What is the "Cloud"?
Computers we can connect to via the Internet, usually for storage or for program access, are considered to be “in the cloud.” This term is not the best one we could use for such a concept, but it is out in the general public and is often what we hear when reference is made to the location of data on anything other than our own tangible computer and maybe it’s attached external hard drives and/or flash drives. We tend to think of the Internet as “in the air,” so the idea of clouds for storage is sort-of a natural visual to think about when it comes to storage areas “out there” on the Internet, on other computers or servers beyond the doors of, say, our own home or office building.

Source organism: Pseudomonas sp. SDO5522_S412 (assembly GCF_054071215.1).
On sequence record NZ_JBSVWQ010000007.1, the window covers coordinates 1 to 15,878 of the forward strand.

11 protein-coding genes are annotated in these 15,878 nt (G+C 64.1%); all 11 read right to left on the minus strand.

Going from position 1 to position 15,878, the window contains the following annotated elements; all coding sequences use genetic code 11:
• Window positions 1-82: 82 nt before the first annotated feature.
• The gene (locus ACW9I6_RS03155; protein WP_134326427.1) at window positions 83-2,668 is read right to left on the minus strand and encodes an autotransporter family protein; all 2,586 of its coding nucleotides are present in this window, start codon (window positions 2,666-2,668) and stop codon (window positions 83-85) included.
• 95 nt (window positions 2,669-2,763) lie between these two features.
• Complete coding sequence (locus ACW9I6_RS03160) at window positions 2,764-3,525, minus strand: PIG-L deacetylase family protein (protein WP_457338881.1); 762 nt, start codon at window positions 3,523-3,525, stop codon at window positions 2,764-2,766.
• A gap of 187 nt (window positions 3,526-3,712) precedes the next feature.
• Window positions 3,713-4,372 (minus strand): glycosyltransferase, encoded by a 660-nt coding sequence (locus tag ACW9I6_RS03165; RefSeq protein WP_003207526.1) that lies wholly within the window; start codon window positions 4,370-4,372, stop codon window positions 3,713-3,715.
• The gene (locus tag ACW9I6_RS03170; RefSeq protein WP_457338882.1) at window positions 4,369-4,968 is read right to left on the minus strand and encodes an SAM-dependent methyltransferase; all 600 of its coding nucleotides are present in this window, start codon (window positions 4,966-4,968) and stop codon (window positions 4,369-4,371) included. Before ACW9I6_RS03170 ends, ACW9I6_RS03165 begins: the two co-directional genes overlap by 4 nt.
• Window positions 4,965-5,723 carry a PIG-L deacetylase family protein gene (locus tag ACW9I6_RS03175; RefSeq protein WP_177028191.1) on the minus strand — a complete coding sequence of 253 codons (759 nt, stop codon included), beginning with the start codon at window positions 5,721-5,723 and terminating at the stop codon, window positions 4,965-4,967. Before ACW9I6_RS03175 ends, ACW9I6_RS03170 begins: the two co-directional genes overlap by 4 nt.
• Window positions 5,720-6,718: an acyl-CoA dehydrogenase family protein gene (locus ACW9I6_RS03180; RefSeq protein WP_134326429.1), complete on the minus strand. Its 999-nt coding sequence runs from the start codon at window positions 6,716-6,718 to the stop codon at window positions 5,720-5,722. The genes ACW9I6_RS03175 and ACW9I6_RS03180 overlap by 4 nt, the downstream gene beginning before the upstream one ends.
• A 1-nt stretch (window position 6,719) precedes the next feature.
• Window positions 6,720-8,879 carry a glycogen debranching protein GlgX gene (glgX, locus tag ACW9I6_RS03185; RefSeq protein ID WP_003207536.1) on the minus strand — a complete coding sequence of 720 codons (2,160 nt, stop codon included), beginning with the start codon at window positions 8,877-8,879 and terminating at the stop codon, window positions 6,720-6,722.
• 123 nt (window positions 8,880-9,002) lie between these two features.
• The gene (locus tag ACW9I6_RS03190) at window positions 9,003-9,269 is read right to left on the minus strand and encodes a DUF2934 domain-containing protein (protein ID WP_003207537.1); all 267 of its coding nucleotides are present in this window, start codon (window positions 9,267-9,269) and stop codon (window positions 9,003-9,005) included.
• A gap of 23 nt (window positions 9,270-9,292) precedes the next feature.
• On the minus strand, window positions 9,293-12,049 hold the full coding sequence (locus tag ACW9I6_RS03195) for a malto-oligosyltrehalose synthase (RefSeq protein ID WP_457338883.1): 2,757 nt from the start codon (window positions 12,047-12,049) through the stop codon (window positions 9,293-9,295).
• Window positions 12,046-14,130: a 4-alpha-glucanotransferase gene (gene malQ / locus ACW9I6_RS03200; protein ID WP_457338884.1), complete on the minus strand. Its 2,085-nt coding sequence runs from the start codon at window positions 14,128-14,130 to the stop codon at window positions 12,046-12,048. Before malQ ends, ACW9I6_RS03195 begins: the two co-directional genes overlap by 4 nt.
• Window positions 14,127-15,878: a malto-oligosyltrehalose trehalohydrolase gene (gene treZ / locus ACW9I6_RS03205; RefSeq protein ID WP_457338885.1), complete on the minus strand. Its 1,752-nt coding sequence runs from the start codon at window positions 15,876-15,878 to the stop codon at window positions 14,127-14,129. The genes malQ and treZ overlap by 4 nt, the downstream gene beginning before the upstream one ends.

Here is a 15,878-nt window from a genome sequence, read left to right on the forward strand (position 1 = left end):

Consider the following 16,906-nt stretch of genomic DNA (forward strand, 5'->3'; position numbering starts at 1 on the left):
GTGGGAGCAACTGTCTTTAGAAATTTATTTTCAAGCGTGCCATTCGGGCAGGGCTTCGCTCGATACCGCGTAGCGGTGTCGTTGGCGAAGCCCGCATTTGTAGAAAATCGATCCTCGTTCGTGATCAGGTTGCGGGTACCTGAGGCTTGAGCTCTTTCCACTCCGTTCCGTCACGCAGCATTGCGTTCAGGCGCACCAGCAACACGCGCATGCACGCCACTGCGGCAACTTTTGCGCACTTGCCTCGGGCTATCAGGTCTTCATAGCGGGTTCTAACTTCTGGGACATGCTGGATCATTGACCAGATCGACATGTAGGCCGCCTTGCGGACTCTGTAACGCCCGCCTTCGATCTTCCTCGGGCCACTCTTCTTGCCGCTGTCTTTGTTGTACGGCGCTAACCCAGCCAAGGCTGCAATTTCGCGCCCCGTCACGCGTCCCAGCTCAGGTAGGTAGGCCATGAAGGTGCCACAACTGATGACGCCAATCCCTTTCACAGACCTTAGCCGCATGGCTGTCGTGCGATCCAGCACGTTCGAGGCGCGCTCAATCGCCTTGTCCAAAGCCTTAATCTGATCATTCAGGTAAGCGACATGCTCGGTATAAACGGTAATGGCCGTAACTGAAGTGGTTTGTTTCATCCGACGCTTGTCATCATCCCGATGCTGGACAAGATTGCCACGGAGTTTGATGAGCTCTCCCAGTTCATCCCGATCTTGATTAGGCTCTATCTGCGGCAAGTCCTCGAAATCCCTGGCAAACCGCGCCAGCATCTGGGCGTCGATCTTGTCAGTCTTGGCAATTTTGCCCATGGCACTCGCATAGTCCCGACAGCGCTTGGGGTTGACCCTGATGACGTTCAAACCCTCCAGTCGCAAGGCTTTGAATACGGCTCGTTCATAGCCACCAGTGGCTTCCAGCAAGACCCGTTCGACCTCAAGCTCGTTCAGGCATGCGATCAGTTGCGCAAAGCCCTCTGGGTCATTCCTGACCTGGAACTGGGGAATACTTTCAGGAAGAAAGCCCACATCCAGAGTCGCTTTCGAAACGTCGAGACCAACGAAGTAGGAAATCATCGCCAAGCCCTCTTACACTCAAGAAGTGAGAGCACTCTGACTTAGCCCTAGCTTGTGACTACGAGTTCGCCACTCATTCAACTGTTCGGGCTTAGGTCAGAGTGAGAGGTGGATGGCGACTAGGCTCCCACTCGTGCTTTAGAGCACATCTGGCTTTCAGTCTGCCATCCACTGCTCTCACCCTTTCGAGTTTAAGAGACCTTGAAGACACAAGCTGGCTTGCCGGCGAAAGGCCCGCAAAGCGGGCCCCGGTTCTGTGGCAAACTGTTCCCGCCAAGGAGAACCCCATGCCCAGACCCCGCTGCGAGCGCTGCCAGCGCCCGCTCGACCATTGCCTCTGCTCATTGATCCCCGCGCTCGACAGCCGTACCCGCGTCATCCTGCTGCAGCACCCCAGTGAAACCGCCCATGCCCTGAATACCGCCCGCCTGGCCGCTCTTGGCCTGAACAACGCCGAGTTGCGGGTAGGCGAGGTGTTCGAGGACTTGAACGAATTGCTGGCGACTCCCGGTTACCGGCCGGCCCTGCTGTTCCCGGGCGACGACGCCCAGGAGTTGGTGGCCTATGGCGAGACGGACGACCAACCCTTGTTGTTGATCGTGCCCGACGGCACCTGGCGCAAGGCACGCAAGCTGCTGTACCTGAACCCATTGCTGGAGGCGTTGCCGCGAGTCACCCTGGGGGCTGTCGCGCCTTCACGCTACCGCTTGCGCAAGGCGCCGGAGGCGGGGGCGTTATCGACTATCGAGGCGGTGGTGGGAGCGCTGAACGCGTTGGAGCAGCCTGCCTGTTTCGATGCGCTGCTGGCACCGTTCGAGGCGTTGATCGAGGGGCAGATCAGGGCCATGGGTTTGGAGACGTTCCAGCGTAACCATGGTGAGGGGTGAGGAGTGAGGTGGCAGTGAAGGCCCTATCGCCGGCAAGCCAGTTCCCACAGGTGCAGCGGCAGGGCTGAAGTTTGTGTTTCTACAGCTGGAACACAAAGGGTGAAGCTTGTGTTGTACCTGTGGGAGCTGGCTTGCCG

Examples of e-mail storage and creation/computing: Web-based E-Mail such as Gmail, Yahoo! Mail, AOL Mail, and more
Examples of cloud storage areas that may also have some computing aspects, but these are primarily storage areas referred to here: Apple’s iCloud, Google Drive, Microsoft’s OneDrive, Dropbox
Compiled by Kathy Handy 9/2014 Reviewed & Updated by staff 11/10/21
Cloud Computing Vs Cloud Storage
Cloud Computing or Computing in the cloud – using programs while on the Internet, programs that do not reside on the computer you are using. These programs could be Microsoft 365, or Adobe Photoshop, products, for example, or Google’s Docs, Sheets, or Presentations.
Cloud Storage – using other computers through the internet to store your own photos, e-mail, backups, documents, and other items.
Compiled by Kathy Handy 9/15/2015 Reviewed and updated by staff 11/10/21